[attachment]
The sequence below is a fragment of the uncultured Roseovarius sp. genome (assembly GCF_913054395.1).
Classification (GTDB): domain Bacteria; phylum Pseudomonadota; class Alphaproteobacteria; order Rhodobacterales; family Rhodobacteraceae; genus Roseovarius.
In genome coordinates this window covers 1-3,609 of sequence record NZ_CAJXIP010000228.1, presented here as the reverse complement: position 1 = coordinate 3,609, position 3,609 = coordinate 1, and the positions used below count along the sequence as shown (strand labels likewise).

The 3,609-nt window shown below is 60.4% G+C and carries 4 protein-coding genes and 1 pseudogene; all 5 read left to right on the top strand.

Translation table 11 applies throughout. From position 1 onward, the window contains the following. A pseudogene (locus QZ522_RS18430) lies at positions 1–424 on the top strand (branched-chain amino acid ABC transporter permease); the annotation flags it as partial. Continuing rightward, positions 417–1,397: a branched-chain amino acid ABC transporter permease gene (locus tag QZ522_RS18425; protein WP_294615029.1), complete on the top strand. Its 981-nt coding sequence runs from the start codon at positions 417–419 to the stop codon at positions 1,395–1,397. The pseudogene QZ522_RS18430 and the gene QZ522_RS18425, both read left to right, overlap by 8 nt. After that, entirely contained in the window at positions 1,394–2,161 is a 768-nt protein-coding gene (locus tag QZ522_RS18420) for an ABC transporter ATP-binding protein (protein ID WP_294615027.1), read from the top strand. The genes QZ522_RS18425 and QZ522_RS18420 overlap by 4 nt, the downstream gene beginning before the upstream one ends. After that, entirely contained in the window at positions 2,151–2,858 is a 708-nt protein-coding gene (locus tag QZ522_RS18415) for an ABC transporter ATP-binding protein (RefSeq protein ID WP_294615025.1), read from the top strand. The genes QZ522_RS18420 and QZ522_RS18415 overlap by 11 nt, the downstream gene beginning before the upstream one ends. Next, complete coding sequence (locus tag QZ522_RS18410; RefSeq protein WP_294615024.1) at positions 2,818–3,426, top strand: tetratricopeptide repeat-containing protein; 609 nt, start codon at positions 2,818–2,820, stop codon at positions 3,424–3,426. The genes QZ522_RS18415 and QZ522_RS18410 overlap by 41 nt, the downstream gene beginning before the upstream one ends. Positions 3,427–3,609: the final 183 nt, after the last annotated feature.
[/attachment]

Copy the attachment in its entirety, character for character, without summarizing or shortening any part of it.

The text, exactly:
The sequence below is a fragment of the uncultured Roseovarius sp. genome (assembly GCF_913054395.1).
Classification (GTDB): domain Bacteria; phylum Pseudomonadota; class Alphaproteobacteria; order Rhodobacterales; family Rhodobacteraceae; genus Roseovarius.
In genome coordinates this window covers 1-3,609 of sequence record NZ_CAJXIP010000228.1, presented here as the reverse complement: position 1 = coordinate 3,609, position 3,609 = coordinate 1, and the positions used below count along the sequence as shown (strand labels likewise).

The 3,609-nt window shown below is 60.4% G+C and carries 4 protein-coding genes and 1 pseudogene; all 5 read left to right on the top strand.

Translation table 11 applies throughout. From position 1 onward, the window contains the following. A pseudogene (locus QZ522_RS18430) lies at positions 1–424 on the top strand (branched-chain amino acid ABC transporter permease); the annotation flags it as partial. Continuing rightward, positions 417–1,397: a branched-chain amino acid ABC transporter permease gene (locus tag QZ522_RS18425; protein WP_294615029.1), complete on the top strand. Its 981-nt coding sequence runs from the start codon at positions 417–419 to the stop codon at positions 1,395–1,397. The pseudogene QZ522_RS18430 and the gene QZ522_RS18425, both read left to right, overlap by 8 nt. After that, entirely contained in the window at positions 1,394–2,161 is a 768-nt protein-coding gene (locus tag QZ522_RS18420) for an ABC transporter ATP-binding protein (protein ID WP_294615027.1), read from the top strand. The genes QZ522_RS18425 and QZ522_RS18420 overlap by 4 nt, the downstream gene beginning before the upstream one ends. After that, entirely contained in the window at positions 2,151–2,858 is a 708-nt protein-coding gene (locus tag QZ522_RS18415) for an ABC transporter ATP-binding protein (RefSeq protein ID WP_294615025.1), read from the top strand. The genes QZ522_RS18420 and QZ522_RS18415 overlap by 11 nt, the downstream gene beginning before the upstream one ends. Next, complete coding sequence (locus tag QZ522_RS18410; RefSeq protein WP_294615024.1) at positions 2,818–3,426, top strand: tetratricopeptide repeat-containing protein; 609 nt, start codon at positions 2,818–2,820, stop codon at positions 3,424–3,426. The genes QZ522_RS18415 and QZ522_RS18410 overlap by 41 nt, the downstream gene beginning before the upstream one ends. Positions 3,427–3,609: the final 183 nt, after the last annotated feature.